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More on Aldridge

I wrote this morning some thoughts on LaMarcus Aldridge.  A reader writes:

As for the salary Cap,it’s been blown.the only options the Rockets have the next two yrs is via trade or the Draft.

I should clarify.  My contention with theoretically paying Aldridge $16million does not stem from a desire to preserve space or from a fear of reaching some limit already not reached.  As the reader said, the cap has already been blown.  My contention with an Aldridge play pertains to salary allocation.  If we accept the premise that Les Alexander probably will not too greatly exceed the luxury tax threshold–if at all–(which I think is a very reasonable assumption), then we can envision a finite limit or threshold above which the Rockets will not exceed.  Having set this limit, our desire is in distributing available dollars in a manner which ensures the greatest utility or enjoyment.

For example, I love cake.  If I have $100, I could potentially spend all of it on cake.  But after a certain point of expenditures, I’m not really getting the same enjoyment out of the cake.  I’d derive more happiness spending some of the money on a new pair of pants or something.

While crude, that’s how I look at allocating the cap.  It is my opinion that in the modern collective bargaining era, the threshold of diminished returns is experienced after the second max-dollar offensive star.  That is to say, if you had no other max-dollar offensive stars, or just Harden, you’d derive full utility out of someone like LaMarcus Aldridge.  But if you already have Dwight Howard and James Harden on your roster, you’re not getting your full money’s worth.  The third guy isn’t getting enough touches to maximize his capabilities and justify what you’re paying him.  To extend the analogy, it’s like how stuffing your face with pie doesn’t taste as heavenly after the first few slices.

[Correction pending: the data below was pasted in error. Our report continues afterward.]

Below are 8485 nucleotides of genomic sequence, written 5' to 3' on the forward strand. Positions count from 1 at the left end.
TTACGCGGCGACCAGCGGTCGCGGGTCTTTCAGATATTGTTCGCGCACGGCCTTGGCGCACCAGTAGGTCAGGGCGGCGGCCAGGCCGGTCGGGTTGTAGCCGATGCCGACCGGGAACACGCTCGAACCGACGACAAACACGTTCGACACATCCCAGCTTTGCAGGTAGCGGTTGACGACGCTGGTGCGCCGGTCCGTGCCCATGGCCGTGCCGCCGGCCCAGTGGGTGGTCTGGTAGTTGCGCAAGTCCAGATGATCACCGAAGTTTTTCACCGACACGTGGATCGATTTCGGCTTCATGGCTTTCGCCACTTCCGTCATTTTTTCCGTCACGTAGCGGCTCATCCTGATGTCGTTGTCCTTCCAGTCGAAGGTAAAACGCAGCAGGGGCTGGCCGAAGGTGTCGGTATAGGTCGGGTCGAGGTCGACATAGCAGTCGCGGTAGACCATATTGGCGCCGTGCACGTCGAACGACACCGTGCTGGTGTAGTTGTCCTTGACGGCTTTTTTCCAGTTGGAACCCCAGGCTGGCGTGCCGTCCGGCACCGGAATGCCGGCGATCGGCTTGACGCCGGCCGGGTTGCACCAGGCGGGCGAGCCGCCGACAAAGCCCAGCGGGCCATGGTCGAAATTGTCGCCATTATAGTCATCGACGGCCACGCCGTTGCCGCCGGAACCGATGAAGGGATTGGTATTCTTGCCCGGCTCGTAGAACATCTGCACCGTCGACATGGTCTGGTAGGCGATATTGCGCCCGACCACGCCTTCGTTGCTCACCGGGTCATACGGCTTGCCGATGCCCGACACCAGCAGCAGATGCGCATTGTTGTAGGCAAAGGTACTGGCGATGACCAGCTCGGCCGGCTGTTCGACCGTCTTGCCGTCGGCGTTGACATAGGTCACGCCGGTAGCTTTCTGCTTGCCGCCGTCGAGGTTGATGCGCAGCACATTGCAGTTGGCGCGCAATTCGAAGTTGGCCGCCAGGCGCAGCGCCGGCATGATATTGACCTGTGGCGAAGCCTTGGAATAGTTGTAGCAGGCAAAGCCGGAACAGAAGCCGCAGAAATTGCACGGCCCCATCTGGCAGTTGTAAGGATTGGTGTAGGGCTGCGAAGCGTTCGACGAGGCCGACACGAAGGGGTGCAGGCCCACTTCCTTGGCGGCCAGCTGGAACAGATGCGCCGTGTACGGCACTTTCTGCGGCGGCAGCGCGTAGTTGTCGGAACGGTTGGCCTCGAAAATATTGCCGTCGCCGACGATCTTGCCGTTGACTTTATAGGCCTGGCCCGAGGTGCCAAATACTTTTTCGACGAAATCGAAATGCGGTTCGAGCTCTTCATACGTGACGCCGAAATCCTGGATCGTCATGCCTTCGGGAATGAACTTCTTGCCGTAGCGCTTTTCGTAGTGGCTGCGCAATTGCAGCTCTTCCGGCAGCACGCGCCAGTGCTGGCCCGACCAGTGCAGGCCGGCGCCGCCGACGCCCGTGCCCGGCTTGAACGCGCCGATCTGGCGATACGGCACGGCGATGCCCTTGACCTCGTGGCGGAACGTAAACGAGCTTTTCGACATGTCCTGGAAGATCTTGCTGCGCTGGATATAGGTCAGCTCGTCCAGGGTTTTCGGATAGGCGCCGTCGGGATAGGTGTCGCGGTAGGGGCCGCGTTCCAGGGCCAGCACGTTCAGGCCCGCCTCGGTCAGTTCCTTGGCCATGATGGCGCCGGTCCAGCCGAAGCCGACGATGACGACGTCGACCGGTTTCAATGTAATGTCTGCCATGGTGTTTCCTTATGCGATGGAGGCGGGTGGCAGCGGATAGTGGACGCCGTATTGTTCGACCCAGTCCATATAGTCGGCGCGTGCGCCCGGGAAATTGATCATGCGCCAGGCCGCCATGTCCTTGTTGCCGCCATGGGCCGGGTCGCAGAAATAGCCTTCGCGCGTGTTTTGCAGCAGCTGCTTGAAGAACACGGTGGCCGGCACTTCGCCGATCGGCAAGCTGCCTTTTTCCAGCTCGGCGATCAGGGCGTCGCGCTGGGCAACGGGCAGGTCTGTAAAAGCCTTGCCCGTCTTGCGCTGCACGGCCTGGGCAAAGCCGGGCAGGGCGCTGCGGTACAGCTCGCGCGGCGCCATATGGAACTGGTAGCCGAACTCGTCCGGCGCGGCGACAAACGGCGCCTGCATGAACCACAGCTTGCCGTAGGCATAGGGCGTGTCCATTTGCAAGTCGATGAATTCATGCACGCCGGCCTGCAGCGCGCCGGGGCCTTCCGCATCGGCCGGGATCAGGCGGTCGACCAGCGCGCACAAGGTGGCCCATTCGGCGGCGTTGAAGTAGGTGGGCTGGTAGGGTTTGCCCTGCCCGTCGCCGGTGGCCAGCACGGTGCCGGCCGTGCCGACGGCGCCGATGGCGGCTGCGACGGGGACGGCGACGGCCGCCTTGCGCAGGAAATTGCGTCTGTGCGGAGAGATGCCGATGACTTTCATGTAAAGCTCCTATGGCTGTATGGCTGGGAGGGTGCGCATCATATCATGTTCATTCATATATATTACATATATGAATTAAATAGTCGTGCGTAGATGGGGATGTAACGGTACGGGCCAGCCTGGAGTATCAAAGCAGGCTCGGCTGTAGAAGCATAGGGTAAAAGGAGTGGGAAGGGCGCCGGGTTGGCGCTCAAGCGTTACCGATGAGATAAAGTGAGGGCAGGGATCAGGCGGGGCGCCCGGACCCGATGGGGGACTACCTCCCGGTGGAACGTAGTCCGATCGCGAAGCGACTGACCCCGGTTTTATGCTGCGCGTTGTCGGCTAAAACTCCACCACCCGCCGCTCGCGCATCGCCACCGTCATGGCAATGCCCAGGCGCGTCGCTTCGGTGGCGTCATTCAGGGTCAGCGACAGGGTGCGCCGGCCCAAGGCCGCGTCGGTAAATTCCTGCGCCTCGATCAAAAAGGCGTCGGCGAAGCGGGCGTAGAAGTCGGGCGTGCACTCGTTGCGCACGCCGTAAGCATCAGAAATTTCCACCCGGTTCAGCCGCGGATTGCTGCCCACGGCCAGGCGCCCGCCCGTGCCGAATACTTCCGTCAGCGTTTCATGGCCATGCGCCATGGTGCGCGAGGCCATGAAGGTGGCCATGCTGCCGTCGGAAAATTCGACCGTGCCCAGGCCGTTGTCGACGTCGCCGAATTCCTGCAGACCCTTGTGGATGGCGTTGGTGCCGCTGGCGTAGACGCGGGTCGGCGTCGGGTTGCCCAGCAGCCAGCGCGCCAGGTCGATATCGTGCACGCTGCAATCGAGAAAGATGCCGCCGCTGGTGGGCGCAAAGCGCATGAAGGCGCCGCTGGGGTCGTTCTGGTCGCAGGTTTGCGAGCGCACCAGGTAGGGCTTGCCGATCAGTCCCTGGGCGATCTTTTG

It is my belief that the most effective model of salary allocation is having two max players, followed by two players each earning in the $8million range (as the Rockets currently have.)  Those latter two players will still be able to produce at a rate respective to their salaries.  That’s not the case for a max-dollar player.  The more that usage% dips, the less bang you’re getting for your buck, and that’s inevitably the case for a third option.

One might point to the Celtics, but I’d counter that they were a unique blend of talents who complemented each other’s abilities.  Pierce handled the ball, Allen came off screens, and Garnett was the greatest team defender since Bill Russell.  It fit.  On the other hand, while we like to think of Dwight Howard as the “just rebound and defend” Garnett-type Kobe wanted him to be, the reality is that he’s going to want his fair share of touches in the post.  And of course there’s Harden.  That would leave Aldridge just cleaning up the leftovers, from the midrange.  I think there’s better ways to use $16million.  And there are cheaper ways to space the floor.

Again, it’s not about saving room.  It’s about getting the highest rate of production out of the money you’re spending.  I don’t think having three offensive stars allows that.

**

An interesting discussion arose in the wake of the Heat’s second championship in three years.  Did it validate the three star model or did their performance serve as an indictment?  On the one hand, they had three stars…and they won.  On the other hand, they had the greatest player of his generation–potentially of all-time–at the peak of his career, and they still barely won.  If those other two guys were earning their pay, shouldn’t the Heat, in theory, have cruised past everyone on their way to the championship?  Bosh came up huge in that last game, but overall, wouldn’t they have looked better with Asik and someone else making $8million?

A reader writes:

Also the 3-23 jumper isn’t going anywhere that’s too much wasted space to just completely ignore if you have guys that shoot well from there then you let them take the shots.

I should be clear.  I’m not against midrange shots nor do I think Morey is, not to the point of “completely ignoring” them.  But what I do think is that they’re secondary options.  It’s ok if you have someone like Patrick Patterson, on a rookie deal, taking them; it’s ok if you have Marc Gasol, who does so much of everything else, taking them.  But paying someone a huge chunk of your cap to pretty much only take midrange jumpers is something I don’t think Daryl Morey would do.  (Aldridge led the league in midrange jumpers.)

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About the author: Rahat Huq is a lawyer in real life and the founder and editor-in-chief of Red94.net.